If you have received permission in advance from all participants, record the class (if that is an option for your conferencing platform) in case people miss some of it or want to watch again.
Never forget that even if you are alone in the room teaching, they can see you! Someone is always watching, so don’t do anything on camera that you wouldn’t do in front of your class.
Ideas for activities
Show your face as you talk. If you are freaked out at the sight of seeing yourself on the screen, (as I was), know that the more you practice, the more confident you will feel and the easier it is to ignore your image. If you’re demonstrating with props like a pelvis and baby, make sure you step back so they’re visible, but not so far back it’s hard to see.
Consider using more images than words on any slides you include. Many webinar platforms have a whiteboard you (and the participants) can draw on. I used my iPad and Apple Pen and share that iPad screen with class, so I could write as if I was using a whiteboard or newsprint and they could see it.
Use the chat feature for questions from them, (don’t forget to check it often) if they don’t want to interrupt. I have totally enjoyed using the polling feature on Zoom to occasionally ask some questions and have them answer. I have used it as a review or to introduce a new topic. Families seem to really enjoy this feature and so do I.
It is totally possible to keep your classes interactive and activity heavy rather than resorting to PowerPoint and canned videos. It just takes more time to think things through and prep well in advance. I have also enjoyed using the things in their homes to enhance the learning experience. Instructing them to lean over the kitchen counter and rock their hips is so much more realistic than when we are in my classroom “pretending.”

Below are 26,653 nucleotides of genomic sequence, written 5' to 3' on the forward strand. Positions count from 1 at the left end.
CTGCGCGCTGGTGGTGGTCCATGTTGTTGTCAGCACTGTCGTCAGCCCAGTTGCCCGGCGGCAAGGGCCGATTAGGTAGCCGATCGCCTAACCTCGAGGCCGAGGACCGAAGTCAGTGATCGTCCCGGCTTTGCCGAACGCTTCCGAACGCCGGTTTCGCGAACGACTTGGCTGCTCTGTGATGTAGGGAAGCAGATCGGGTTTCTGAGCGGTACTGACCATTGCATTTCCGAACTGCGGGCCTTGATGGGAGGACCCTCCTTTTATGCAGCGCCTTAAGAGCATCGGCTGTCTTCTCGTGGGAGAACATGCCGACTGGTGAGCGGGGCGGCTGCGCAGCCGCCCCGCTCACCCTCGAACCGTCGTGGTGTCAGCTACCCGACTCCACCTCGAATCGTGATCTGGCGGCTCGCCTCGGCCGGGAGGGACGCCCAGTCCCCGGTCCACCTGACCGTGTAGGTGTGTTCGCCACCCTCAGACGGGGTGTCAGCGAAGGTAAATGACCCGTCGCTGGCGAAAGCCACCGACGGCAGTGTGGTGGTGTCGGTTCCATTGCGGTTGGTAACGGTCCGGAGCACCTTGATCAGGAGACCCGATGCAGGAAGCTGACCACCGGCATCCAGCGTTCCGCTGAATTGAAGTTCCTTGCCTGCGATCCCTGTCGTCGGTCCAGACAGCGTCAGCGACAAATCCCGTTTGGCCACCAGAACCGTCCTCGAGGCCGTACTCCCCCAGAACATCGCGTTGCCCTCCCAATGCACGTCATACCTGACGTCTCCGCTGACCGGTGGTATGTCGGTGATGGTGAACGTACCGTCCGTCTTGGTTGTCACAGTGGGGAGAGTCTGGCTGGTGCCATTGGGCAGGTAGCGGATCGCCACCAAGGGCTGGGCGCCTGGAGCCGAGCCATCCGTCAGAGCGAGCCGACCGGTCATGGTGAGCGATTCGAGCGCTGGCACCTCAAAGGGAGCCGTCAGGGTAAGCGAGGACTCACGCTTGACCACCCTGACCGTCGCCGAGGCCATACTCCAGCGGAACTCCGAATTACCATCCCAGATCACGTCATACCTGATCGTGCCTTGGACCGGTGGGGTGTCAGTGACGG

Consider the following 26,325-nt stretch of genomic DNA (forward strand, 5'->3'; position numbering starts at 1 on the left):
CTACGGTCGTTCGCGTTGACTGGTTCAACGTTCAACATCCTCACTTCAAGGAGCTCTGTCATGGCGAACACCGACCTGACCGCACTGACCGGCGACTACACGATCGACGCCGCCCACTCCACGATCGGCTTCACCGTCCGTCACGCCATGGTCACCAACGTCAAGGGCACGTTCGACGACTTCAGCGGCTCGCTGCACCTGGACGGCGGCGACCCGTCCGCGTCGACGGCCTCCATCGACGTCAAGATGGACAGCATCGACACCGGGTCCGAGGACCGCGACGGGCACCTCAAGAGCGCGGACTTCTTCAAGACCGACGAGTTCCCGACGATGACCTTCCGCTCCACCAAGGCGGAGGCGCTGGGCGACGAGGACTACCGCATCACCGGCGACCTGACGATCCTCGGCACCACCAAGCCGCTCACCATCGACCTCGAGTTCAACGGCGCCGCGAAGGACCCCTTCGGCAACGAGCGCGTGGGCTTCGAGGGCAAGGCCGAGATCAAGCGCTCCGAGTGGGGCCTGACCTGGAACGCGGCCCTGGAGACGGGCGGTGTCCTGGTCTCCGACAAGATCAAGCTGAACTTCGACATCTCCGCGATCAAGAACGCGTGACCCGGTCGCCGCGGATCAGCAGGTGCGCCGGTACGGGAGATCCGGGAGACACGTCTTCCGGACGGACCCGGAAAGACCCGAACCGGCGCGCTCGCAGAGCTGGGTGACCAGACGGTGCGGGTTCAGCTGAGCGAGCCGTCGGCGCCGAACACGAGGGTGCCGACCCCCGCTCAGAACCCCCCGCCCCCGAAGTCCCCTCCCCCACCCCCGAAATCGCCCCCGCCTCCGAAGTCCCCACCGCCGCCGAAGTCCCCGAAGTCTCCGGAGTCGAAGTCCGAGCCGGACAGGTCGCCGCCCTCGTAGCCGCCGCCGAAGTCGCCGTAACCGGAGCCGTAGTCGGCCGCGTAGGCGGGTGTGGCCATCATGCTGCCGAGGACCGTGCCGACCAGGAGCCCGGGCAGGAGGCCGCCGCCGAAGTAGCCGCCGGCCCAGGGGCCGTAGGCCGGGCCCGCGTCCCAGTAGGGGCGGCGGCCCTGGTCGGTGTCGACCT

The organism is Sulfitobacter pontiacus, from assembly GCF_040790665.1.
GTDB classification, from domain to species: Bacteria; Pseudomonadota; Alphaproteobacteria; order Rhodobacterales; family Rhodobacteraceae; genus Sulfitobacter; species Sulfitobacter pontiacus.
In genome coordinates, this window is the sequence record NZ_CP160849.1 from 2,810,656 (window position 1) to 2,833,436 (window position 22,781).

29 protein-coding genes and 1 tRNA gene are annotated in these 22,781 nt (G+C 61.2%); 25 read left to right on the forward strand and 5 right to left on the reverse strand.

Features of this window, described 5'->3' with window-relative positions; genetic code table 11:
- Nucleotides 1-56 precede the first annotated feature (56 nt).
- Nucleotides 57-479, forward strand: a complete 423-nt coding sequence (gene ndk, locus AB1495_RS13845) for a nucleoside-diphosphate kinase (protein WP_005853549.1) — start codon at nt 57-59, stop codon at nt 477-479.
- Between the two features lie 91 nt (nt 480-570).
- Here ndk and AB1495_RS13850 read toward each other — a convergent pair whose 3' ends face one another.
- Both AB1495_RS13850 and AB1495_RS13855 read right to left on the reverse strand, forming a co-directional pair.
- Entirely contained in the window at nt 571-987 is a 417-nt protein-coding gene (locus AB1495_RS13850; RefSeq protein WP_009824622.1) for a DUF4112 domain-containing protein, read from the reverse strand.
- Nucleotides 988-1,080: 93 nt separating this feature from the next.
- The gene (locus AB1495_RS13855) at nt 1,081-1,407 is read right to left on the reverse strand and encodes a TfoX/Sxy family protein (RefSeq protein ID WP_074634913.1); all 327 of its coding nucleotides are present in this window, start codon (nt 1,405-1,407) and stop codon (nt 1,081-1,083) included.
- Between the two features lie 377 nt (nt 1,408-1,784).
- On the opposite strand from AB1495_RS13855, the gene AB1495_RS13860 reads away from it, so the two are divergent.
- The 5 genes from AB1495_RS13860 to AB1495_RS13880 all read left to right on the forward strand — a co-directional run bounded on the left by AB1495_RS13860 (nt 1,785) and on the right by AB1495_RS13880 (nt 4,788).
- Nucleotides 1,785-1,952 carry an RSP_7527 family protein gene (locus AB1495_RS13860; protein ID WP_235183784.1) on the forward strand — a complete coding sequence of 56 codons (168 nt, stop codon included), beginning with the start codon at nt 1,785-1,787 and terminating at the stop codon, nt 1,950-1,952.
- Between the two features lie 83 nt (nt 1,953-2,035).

If you do not have access to electronic versions of videos you usually show check out this post for free online videos to use when teaching childbirth classes.
You can also create break out rooms in Zoom and have your families work in small groups, that you can move between to facilitate.
Conclusion and an invite
I am not a “techie,” and this virtual classroom was (and continues to be) very intimidating. I am also self-employed and my family relies on my income to live. I had to do something and so here I am. I am committed to improving my skills, and providing a professional, evidenced-based, and dynamic learning experience for those families whose own lives have been upended by today’s circumstances. Andrea Lythgoe and I would like to invite anyone facing the prospect of doing virtual childbirth classes to participate in a Zoom live session where Andrea and I can share some ideas, demo some things and we can all talk about these challenges. This is scheduled for March 20, 2020, at 10 AM PST. You can join that meeting here.
You can also listen to the recent Birth Geeks podcast, where educator Robin Weiss invited me to be a guest and talk about how to be successful in making this transition.
For those of you who are not in a position to do virtual teaching, look for a blog post later this week with additional resources from Lamaze International highlighting the rich array of tools Lamaze International has for student-paced online learning that is available for your families. Lamaze International is committed to supporting educators and families during these evolving and challenging circumstances.
Hang in there and stay safe.
TagsChildbirth education Lamaze International Andrea Lythgoe Sharon Muza COVID-19 Virtual Childbirth Classes Zoom Webex